By Riley O’Boyle CNA Media Team
Nestled in the alley between 27th and 28th avenues, between Killingsworth and Jarrett streets, stands a former pay phone.
There’s just one difference. You can leave your coins at home and call nearly anywhere in North America for free.
Futel, a Portland nonprofit telephone company, announced the installation in January. The first was installed on southeast Clinton Street in 2014, and Concordia’s is one of four additional local phones, the second in northeast Portland. One was installed in 2016 on Ainsworth Street at 8th Avenue.
There’s another on southeast Taylor Street and – thanks to a partnership with Village Coalition and Freewire – there’s a phone in homeless encampment Right 2 Dream 2. The first out-of-town unit was installed in March in Ypsilanti, Michigan.
Futel has several volunteers and contributors, including Regional Arts and Culture Council, Precipice Fund and Awesome Foundation.
Installation requires a host – with power and internet service – who is willing to share. The rest is managed by the dedicated network of volunteers who believe in the project. Last year 14,000 calls were made from the company’s phones, according to Karl Anderson, one of two men who created Futel.
The intent is twofold: to provide a social service for anyone who may not have a phone and an artistic mode of engaging with a community space.
“It’s a way of getting art in the community,” Karl explained at a May gathering of hardware aficionados hosted by Crowd Supply.
“It’s a part of the urban landscape that I never saw as disappearing,” he added. “I thought that they [pay phones] would always be there.”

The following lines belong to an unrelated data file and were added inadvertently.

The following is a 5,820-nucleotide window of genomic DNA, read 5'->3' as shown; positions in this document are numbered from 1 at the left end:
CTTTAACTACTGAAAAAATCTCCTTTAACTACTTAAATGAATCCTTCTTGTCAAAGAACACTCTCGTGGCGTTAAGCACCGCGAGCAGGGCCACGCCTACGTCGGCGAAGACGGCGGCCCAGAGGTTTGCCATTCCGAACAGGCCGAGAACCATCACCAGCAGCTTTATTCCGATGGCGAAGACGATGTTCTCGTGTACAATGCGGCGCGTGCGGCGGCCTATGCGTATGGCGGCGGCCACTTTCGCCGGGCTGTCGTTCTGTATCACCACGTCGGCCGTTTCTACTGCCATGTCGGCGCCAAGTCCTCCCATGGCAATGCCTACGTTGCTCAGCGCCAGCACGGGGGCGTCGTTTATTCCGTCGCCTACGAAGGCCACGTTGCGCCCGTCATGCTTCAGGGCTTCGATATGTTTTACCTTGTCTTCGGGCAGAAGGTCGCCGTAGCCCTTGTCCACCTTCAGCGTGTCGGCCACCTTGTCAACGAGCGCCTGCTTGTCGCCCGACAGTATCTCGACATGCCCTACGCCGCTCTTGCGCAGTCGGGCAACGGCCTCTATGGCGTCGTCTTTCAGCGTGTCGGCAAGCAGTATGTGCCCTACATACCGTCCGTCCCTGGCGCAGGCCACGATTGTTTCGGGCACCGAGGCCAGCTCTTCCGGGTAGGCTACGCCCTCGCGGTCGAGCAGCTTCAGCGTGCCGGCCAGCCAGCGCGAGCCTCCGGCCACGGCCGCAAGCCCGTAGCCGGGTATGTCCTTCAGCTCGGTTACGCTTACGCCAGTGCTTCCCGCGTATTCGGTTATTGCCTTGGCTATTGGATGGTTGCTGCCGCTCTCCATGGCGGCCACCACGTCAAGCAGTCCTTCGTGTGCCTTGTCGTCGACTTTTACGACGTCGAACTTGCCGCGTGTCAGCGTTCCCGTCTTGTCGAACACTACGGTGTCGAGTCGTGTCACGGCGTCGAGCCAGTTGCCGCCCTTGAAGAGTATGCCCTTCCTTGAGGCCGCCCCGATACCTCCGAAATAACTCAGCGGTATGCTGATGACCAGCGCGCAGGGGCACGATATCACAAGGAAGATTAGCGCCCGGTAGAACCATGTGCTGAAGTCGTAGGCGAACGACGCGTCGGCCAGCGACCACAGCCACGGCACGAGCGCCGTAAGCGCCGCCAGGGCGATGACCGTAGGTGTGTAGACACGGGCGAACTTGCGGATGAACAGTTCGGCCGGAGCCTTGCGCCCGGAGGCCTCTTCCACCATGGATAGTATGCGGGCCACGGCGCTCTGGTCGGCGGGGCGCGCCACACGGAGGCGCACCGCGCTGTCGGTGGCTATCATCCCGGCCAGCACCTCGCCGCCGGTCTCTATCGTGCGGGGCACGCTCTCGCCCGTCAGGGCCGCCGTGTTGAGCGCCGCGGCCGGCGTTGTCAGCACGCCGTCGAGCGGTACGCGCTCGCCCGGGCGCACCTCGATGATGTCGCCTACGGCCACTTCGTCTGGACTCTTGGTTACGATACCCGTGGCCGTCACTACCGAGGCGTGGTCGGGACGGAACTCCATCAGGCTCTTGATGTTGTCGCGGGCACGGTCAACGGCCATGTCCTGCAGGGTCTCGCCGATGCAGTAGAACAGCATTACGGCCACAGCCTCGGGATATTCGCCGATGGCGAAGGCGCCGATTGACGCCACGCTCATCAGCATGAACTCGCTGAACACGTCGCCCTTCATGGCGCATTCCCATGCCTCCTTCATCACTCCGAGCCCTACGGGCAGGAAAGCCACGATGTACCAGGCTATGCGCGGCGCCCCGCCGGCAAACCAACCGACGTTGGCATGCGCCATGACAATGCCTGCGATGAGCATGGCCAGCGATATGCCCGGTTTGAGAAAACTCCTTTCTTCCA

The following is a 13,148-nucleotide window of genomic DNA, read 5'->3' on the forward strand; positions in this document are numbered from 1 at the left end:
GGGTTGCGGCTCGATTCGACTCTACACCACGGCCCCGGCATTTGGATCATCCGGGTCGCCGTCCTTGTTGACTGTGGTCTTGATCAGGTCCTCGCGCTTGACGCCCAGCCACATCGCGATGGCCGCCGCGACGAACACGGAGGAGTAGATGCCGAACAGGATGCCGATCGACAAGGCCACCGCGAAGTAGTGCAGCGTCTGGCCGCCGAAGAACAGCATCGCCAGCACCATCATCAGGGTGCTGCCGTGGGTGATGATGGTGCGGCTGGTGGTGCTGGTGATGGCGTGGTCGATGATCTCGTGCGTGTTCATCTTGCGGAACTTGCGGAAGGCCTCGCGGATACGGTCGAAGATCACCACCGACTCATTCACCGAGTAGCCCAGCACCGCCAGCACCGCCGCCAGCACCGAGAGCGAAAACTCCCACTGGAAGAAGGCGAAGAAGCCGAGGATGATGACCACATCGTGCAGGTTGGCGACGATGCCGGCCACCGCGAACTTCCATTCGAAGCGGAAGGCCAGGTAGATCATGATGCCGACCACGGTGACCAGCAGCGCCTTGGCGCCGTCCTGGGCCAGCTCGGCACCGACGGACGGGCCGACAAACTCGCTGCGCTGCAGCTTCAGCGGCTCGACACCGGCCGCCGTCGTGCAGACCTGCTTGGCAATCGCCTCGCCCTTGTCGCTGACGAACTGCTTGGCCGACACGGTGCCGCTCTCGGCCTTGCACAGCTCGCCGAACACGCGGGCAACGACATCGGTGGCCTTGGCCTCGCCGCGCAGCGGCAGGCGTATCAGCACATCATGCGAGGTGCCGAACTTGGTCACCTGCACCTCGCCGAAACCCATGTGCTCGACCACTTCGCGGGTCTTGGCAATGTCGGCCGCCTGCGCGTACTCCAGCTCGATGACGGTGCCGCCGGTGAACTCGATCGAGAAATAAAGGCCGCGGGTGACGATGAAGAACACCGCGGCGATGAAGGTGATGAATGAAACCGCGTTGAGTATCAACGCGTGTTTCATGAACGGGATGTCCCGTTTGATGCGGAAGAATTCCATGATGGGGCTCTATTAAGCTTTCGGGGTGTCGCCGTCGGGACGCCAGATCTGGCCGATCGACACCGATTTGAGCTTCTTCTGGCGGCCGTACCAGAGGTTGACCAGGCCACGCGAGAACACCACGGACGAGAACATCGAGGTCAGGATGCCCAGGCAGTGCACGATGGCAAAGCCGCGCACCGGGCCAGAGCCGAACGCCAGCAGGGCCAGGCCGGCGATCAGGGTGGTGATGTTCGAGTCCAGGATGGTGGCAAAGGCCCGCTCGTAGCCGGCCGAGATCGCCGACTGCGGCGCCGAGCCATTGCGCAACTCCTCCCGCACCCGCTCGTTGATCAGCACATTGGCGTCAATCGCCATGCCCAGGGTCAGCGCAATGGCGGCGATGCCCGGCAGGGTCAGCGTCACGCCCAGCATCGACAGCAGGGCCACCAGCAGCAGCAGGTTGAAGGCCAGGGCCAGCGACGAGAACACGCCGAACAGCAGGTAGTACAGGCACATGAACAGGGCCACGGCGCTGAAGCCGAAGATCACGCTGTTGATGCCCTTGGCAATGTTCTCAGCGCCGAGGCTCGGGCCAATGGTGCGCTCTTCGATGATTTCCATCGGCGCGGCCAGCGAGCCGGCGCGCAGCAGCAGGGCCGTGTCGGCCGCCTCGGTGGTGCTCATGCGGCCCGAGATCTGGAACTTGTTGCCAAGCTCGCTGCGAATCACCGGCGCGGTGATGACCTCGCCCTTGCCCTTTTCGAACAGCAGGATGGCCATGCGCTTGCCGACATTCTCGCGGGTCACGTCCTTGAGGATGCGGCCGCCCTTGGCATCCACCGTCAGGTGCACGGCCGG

From a social services standpoint, the phones offer more than free outgoing calls: incoming phone service, voice mail accounts and speed dialing to social services resources, TriMet Transit Tracker, weather forecasts, the Portland mayor’s office and an “apology line” patterned after one in New York City for people to unburden themselves to a recording.
Dial “0” and you’ll talk with Karl, fellow Futel founder Elijah St. Clair or another volunteer. “You can call us to answer what questions you might have or talk about whatever you want,” Karl offered.
The nonprofit’s costs are relatively low. Futel repurposes salvaged payphones, thrift store landlines, obsolete IT hardware kept alive with open source firmware and rented cloud computers.
“Then we buy phone service and we give it away free,” Karl said. “It’s not a technologically exciting thing. It’s a socially exciting thing.”
Riley O’Boyle, certified EIT, works in land development and site engineering, and can be reached at RSOboyle13@gmail. com